Saturday, July 9, 2022

Octagon cast iron ovens

This unusual oven in the Kew Palace kitchen was made by the famous Carron Company of Scotland, and was restored in 2012 to its 1789 appearance under King George III (1738-1820). Cast iron octagon ovens were noted as early as 1751. The octagonal ovens were heated by the fire in the fire box, the ashes fell below, like later Rumford Roasters and other tin block ovens (pictures below).

The oven is composed of 8 sides of cast iron, thus the door is octagon shape. And it is heavy (much more than the block tin of Rumford Roasters).
Three octagonal ovens! Recently someone from the Carolinas sent me photos of a very similar oven, taken out of the bricks then nicely set back in the wall in a private house, c1760s. I took the pictures in this post ten years ago at Kew. A third setup, the oven section, is in storage near London. The two door rests/supports are longer on the third oven than Kew's, and interestingly the second oven (the US one, but probably made in UK) has a good sized bracket that moves 180 degrees to hold the door.

Shelves over a space with heated air. The cook was to switch the items on the two shelves so they would bake evenly.
Firebox to heat the metal of the oven, the air space in bottom third of oven, and the space/flue around the oven (between oven and bricks).
Firebox door frame and grate to hold charcoal or coal, then the ashes fall below into the ash box.
Damper at top was a sheet of metal (the US one has one end slightly rolled up), to be pulled out to open the flue. One Rumford style damper was an iron plate attached to a rod. Access door to the top of the oven.
It is hard to date metal ovens since some replaced existing brick or metal ovens, and others were installed during the original building of the kitchen.

Kew oven before restoration in 2012, screenshot from video: The Royal Kitchens at Kew: a building history by Historic Royal Palaces with Lee Prosser. HERE

OCTAGON OVENS 1751-1824 excerpts

1751 I went through a small village called Madely or Madely Wood.At the iron works here I saw octagon ovens of cast iron from three to four feet long, and about eighteen inches diameter, to be put at the back of kitchen chimneys. [Pococke]

Letter written at Holyhead (not where he saw the ironworks) by Dr. Pococke. Madeley Wood Company was founded 5 years later. Who owned furnace when he visited? In this 1801 painting showing the tapping of the molten iron, it was Coalbrookdale Company, founded in 1709 in town of Coalbrookdale west of Madeley.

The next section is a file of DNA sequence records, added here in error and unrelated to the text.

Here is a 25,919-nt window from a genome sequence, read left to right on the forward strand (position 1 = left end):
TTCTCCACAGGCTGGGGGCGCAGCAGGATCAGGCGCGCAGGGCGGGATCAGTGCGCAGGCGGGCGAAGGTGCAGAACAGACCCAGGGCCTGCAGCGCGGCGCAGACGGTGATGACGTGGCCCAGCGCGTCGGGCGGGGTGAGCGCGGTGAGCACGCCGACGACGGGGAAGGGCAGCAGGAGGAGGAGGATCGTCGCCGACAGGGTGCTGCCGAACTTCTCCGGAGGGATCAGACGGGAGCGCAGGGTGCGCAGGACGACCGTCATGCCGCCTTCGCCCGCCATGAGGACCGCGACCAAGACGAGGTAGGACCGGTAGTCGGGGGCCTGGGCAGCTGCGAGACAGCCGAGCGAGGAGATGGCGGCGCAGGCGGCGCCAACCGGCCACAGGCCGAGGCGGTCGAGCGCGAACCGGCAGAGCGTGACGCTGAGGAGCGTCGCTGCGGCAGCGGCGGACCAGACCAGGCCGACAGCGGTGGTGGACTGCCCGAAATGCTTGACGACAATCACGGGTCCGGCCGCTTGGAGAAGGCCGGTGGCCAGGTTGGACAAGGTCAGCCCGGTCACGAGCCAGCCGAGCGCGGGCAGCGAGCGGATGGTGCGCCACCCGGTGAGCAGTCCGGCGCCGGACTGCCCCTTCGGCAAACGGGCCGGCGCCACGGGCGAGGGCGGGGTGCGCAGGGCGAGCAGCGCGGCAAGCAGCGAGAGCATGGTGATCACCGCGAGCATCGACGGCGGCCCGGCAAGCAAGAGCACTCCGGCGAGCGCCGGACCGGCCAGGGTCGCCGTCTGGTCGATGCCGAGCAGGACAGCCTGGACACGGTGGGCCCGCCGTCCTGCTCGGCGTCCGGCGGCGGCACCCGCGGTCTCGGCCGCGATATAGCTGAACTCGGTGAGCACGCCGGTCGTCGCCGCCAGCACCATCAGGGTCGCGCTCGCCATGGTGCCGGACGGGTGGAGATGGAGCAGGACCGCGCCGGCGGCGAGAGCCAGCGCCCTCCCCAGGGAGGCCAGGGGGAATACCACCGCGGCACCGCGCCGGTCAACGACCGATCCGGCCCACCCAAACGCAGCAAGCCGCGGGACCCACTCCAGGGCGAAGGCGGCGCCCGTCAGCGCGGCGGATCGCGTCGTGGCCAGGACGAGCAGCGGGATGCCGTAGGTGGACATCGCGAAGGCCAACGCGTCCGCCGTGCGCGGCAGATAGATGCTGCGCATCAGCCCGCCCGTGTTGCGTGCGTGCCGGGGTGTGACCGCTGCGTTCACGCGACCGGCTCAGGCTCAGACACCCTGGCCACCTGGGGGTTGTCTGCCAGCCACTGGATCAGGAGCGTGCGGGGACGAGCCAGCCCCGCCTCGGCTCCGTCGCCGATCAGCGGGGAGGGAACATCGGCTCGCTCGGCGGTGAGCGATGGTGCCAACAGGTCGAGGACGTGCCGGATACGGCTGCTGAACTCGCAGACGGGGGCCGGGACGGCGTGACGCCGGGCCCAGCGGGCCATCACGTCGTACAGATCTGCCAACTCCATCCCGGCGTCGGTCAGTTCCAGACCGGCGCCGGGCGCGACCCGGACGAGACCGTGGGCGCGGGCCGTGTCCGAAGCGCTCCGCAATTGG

1782 Birkenshaw Foundry Price List. Interesting copy of Emmet, Holden and Bolland, at their blast iron furnace at Birkenshaw and at their foundry in Halifax. Date, 1782.
Octagon Ovens, 12s. // Hud Ends or Side Ovens, 12s.

1824 Furnishing Ironmonger, Tinman, and Coppersmith
Large octagon oven and shelves from 7 0 0 … 8 0 0

[Complete Assistant]


Making a stove in sand at Hopewell Furnace post. HERE

Casting the past - Maintaining Scotland’s Iron Foundry Tradition: Laing Foundry. 1920. Andrew Laing. Hestechnicalconservation c2015. 12 min. HERE


Here are several blog posts and article with some details on metal ovens. Due to limited space, there is, ofcourse, information left out on the various apparatus and makers, so feel free to contact me for more infomation.
Rumford Roaster and... photos of pieces out of the wall! Someone from Massachusetts contacted me a couple years ago wanting to sell an oven that had continued to be used, detailed in this post with many images. HERE
Reip Oven. An article about Hampton (a 1790 mansion in Maryland, not the royal palace near London) - “A Federal-era Kitchen: Hampton’s Stew Stove, Metal Oven, and Hearth” in Food and Material Culture : proceedings of the Oxford Symposium on Food and Cookery 2013  p248-255. HERE
Bouis Oven. Blog post on Federal-era kitchen apparatus in Gadsby's Indian Queen Hotel, Baltimore. 1815. Steam Kitchen (apparatus, not just kitchen using steam), Stew stoves, Smoke jacks, Sinks, Stove for irons, and more. HERE


-Coalbrookdale at night. (Bedlam Furnace). 1801. Philipp Jakob Loutherbourg. painting at The Science Museum, London
-The Complete Assistant for the Landed Proprietor, Estate and ... London: 1824
-Parker, James. Illustrated Rambles from Hipperholme to Tong. 1904
-Pococke, Richard. The Travels through England of Dr. Richard Pococke, successively bishop of Meath and of Ossory, during 1750, 1751, and later years. v. 1 1888. Letter written at Holyhead, June 17th, 1751. p231. HERE


Many museums, groups, etc. have taken a break for the summer. But the Oxford Symposium will be online!


©2022 Patricia Bixler Reber
Researching Food History HOME

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